His work, in both Spanish and French essays and monographs, also provides key sources and an interpretative framework for understanding Haiti’s position in the larger political economy of the last two centuries. The earlier work written under the name of Doubout explores the Marxist framework for analyzing the development of social classes and the “semi-feudal” nature of the economy for most of the 19th century. Doubout explains this in Feodalisme ou capitalisme by arguing that the Haitian Revoluton was neither anti-capitalist, nor anti-feudal. One can debate the utility of using terms like feudal, but if understood as “feudal-like,” the dichotomy is warranted. Then, the rupture beginning in 1915 with the US Occupation and a rapid increase in the size and number of large-scale agro-industrial firms and proletarianization proceeds. Hector’s work follows this development to the early labor movement of the 1920s and 1930s (through figures such as Joseph Jolibois, Jacques Roumain, and Christian Beaulieu), paving the way for the “explosion” of 1946 and independent labor’s influence on politics.


Hector, however, also outlines the importance of changes in political economy during the second half of the 19th century with a limited opening of Haiti to foreign capital and enterprise, particularly after 1860. Hector is one of the few historians I have come across whose work encompasses that period in class formation and the extent to which the US Occupation merely accelerated a process that had begun in the later decades of the 19th century. His works include useful chronologies and timelines on the development of capitalist industries in the country, pivotal dates for strikes, and the formations of unions and political parties. Hector’s also one of the few sources who wrote about artisans and wage-workers in that period, 1860-1915, including the incipient proto-proletariat into what may be early formations of class consciousness.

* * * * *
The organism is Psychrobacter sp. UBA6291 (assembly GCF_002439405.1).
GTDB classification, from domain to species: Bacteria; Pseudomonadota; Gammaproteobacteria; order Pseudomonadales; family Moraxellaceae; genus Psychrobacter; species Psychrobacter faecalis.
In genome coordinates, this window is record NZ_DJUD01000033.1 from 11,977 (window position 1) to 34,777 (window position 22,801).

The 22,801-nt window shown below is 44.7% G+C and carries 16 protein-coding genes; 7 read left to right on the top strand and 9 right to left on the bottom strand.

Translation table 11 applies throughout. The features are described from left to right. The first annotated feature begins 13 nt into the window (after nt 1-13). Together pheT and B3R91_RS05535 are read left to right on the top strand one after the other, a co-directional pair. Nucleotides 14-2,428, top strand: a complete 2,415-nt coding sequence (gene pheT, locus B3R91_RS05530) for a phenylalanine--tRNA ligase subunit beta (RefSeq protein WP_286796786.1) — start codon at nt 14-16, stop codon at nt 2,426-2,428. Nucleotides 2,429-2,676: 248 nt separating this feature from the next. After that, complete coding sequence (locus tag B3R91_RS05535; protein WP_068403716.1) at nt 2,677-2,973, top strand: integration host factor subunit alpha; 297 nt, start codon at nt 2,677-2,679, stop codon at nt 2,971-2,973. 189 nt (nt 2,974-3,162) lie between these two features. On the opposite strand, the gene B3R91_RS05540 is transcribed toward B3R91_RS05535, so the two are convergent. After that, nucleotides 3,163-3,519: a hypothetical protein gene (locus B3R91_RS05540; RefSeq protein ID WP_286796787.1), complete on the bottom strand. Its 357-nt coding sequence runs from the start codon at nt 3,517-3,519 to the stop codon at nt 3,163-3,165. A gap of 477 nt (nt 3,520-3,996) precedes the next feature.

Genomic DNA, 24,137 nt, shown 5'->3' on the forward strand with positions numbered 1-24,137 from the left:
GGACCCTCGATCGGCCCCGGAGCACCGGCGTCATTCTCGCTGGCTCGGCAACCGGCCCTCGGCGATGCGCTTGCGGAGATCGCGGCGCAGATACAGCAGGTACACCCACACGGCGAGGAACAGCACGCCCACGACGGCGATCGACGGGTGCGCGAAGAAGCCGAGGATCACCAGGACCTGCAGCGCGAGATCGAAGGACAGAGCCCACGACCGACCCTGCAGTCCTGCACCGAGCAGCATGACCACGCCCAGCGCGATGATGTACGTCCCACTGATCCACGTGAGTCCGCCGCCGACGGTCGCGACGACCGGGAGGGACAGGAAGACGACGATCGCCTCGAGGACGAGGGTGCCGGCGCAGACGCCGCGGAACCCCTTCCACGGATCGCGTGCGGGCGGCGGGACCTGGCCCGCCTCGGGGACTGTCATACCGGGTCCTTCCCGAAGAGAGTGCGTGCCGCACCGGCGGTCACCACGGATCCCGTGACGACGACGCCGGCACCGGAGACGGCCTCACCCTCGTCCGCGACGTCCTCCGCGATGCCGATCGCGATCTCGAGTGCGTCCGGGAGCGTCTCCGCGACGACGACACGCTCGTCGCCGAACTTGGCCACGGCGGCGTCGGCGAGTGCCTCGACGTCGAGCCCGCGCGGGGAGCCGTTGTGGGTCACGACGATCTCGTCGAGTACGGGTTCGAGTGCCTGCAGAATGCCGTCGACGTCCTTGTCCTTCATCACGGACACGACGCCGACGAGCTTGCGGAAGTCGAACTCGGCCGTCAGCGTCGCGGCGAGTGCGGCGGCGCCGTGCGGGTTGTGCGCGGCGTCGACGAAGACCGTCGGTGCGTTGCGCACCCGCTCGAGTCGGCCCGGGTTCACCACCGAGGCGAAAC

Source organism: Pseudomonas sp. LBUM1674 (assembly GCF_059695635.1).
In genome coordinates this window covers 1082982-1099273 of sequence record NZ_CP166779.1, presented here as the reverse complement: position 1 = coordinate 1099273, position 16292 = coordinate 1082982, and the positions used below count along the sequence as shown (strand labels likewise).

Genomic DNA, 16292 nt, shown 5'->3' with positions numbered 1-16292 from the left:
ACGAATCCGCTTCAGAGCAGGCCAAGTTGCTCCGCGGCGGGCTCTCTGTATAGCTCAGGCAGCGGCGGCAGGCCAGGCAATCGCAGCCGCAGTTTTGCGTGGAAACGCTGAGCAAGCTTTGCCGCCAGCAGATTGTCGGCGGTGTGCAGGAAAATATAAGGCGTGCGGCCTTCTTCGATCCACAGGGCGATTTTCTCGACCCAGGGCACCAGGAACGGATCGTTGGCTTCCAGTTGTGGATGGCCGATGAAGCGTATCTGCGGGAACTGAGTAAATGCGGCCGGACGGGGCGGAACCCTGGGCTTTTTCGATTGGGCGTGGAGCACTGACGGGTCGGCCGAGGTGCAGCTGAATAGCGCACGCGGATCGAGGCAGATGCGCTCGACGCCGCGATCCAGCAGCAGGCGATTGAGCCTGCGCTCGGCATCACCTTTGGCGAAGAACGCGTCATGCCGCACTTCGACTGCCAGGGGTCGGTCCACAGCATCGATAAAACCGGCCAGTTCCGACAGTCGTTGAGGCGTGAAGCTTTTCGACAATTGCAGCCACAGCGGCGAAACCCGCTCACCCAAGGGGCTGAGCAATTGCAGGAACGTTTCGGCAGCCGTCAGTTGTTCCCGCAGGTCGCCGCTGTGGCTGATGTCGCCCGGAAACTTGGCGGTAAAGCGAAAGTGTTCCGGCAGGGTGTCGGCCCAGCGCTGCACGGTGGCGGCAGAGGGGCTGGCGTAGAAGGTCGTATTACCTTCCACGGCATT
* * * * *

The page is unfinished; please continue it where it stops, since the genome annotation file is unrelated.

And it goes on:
While some may take issue with his Marxist-inspired critiques of the MOP’s Fignolé or the UIH’s lack of a clear political program or almost anarchist-inspired politics (essentially, playing with fire just as the Duvalier dictatorship was increasingly tyrannical), Hector’s oeuvre is foundational for any kind of clear comprehension of the history of modern Haiti. His later work, which, unfortunately, I have not completely read, encompasses social movements and political crisis, such as the piquets of the 1840s and the 1946 revolution. A return to studying early Haiti also manifests, requiring close reading for analysis of the colonial period. In short, Hector’s long list of published writings assist in elucidating the entirety of our past, as well as the applicability of Marxist framework for the Caribbean. Rest in peace, Michel Hector Auguste.

Michel Hector Auguste: November 20, 1932, Cap-Haïtien – July 5, 2019, Pétion-Ville.

Re-posted with permission from The Dream Variants, July 9, 2019.

Also see:

Watson Denis, “Hommage au mapou Michel Hector (1932-2019) : professeur, historien et militant politique,” Le Nationale, July 12-15, 2019.

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December 14, 1929: Haiti in Revolt

“Haiti in Revolt!” The Militant, December 14, 1929. See the original here.